Rugby’s curious relations with politics are obviously a matter of great interest to many of the people who would instinctively want to read a book like this. Unfortunately, we are not given much to go on. There are references to parliamentary receptions where politicians are portrayed as cynical manipulators of their links with famous players. But alongside these McConnell speaks almost in awe of Prime Ministerial blessings of the All Blacks. He even reproduces, as in it were some precious, hitherto undiscovered document, a formal letter to the All Blacks from John Banks, the Minister of Sport, which says the usual hackneyed things about playing for national pride; the sort of letter that is routinely sent from politicians to the team before and, if they win, after test matches.

Far and away the most successful chapters are the chronicles leading up to two particular test matches – in 1992 and 1993. Here, the simple art of observation works well. McConnell manages to evoke the enormous tension and stress that the All Blacks have to weather in such circumstances, particularly after having lost a match or two immediately beforehand and consequently dented the national ego.

Although he doesn’t explore this issue of personal and collective stress in any detail, McConnell lets the circumstances of the moment speak for themselves and the reader begins to appreciate why being an All Black can be so demanding and potentially damaging to the relatively frail temperaments of the chosen few. But, as elsewhere in the book, we find ourselves asking for more insight, more specific conclusions, more explanation as to the wider meaning of all this for a society that depends on the All Blacks for a significant slice of its identity. If this is sociology, then let’s have some findings.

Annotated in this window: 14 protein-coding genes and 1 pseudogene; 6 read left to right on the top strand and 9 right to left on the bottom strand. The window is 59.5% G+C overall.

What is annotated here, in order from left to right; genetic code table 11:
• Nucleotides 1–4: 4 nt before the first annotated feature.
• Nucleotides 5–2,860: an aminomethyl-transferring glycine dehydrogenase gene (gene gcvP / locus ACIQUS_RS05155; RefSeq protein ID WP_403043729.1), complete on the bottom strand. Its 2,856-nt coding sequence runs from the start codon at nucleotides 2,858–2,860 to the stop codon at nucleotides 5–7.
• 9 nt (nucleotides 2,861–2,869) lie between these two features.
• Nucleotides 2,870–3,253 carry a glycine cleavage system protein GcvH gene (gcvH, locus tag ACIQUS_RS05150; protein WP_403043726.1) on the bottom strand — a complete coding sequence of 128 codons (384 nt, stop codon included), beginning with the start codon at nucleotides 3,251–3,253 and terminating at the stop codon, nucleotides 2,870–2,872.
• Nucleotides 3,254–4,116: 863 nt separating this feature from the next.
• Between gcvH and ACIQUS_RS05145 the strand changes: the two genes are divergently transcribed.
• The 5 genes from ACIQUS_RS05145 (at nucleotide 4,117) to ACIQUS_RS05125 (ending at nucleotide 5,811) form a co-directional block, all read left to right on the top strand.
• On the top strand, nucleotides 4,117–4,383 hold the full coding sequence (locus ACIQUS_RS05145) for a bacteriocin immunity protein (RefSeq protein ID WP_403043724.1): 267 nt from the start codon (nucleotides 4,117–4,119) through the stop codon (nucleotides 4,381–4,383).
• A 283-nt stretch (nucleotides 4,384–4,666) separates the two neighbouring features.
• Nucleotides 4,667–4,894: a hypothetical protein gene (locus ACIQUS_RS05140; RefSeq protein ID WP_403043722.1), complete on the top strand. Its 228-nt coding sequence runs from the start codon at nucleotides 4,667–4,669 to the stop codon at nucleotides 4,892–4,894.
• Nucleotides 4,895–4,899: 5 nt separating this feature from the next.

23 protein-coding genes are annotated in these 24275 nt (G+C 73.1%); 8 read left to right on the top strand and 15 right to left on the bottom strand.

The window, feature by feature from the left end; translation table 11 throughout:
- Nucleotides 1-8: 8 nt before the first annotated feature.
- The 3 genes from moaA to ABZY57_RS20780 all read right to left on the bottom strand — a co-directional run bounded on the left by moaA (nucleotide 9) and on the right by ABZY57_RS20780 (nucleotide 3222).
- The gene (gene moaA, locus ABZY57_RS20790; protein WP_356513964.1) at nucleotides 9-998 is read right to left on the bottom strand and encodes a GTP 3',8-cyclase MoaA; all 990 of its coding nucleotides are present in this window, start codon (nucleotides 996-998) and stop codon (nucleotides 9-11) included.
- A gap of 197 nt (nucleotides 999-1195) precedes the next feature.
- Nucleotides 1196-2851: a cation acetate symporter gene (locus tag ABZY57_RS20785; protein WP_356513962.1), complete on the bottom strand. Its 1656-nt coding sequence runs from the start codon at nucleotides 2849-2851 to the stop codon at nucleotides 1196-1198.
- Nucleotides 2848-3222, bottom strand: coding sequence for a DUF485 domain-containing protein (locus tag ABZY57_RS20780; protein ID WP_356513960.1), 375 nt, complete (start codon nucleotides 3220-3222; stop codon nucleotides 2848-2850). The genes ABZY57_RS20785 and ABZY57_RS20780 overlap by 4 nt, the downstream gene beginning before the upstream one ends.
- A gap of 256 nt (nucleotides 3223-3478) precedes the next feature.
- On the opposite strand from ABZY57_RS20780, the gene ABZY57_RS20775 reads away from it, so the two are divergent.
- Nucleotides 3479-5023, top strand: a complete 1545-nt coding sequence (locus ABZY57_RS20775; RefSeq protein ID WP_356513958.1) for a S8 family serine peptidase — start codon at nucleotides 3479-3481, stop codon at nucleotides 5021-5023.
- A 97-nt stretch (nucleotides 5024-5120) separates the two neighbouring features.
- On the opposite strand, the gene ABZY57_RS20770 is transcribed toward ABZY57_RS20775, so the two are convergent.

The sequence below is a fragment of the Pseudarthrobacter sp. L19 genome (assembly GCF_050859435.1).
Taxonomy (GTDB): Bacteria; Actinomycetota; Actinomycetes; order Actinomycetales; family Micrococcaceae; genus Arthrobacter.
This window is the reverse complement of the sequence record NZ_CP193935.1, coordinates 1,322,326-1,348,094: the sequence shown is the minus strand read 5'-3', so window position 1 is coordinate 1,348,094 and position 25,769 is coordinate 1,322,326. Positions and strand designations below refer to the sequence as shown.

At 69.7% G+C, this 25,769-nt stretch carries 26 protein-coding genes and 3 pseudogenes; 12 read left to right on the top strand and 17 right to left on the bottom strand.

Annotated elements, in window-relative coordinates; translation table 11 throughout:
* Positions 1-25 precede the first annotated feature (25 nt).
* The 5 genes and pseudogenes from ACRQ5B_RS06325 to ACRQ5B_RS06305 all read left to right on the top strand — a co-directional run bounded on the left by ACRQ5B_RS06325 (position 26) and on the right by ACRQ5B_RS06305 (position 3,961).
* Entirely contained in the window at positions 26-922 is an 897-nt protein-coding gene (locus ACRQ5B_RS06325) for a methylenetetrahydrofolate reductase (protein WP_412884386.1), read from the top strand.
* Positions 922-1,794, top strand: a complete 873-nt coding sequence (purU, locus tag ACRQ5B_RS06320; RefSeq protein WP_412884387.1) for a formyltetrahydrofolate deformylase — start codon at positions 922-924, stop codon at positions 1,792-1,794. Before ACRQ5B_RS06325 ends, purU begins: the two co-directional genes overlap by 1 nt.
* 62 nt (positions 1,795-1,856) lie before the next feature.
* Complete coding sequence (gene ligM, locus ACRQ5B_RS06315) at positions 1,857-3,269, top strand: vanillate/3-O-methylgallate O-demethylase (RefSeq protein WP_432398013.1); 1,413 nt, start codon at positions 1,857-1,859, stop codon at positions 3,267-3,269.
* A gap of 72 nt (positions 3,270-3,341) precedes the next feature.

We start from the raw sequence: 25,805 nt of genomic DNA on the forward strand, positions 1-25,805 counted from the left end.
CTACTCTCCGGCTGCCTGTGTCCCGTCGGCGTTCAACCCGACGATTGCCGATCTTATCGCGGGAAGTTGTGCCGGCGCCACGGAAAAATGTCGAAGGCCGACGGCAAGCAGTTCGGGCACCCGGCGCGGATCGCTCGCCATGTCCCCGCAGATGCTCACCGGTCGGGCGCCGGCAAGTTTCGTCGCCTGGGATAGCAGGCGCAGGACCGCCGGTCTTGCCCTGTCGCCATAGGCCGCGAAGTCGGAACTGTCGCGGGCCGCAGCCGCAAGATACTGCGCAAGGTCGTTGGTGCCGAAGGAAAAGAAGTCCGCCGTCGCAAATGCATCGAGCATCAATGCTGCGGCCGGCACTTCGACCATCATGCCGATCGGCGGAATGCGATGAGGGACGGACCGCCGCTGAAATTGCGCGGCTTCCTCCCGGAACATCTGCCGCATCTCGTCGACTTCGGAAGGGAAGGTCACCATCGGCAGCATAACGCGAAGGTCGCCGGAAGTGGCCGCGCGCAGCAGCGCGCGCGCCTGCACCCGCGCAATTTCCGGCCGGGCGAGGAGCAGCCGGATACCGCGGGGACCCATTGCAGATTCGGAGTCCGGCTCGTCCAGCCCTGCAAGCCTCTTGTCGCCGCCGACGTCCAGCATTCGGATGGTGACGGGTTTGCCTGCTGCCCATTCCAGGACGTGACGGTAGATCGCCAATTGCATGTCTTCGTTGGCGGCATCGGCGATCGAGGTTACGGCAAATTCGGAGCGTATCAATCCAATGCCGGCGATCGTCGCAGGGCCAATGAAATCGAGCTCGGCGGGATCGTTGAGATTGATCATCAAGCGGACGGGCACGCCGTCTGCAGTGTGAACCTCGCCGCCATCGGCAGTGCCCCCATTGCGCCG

McConnell also experiments with what seem to be intended as two personal case studies, one of Frank Bunce, an older battle-hardened performer, and the other of a novice, Mark Robinson. Each has a chapter devoted to questions and answers but the result is ponderous and unrevealing. It is the sort of stuff one might expect in a women’s magazine and it is a pity to see it juxtaposed with the much more persuasive material on match preparation.

Throughout, one cannot avoid the sneaking suspicion that Robin McConnell may have been the Margaret Mead of rugby research: in other words, he was told what the subject of the moment thought the researcher wanted to hear.

Rugby players, coaches, captains and administrators have never been noted for loquacity. Much of what they have said to McConnell is in the rich tradition of understatement and enforced modesty that the great New Zealand clobbering machine has perennially demanded. To make something of all this demands a certain amount of creative extrapolation and that is what the book lacks. If nothing else, McConnell has proved how hard it is to make a book like this really work. The writer has peeled one or two layers off the rugby onion but all we see beneath are yet more layers for someone else to peel.

Chris Laidlaw is a former All Black who writes a sports column for the Wellington Evening Post.

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Posted in Non-fiction, Review, Sociology, Sport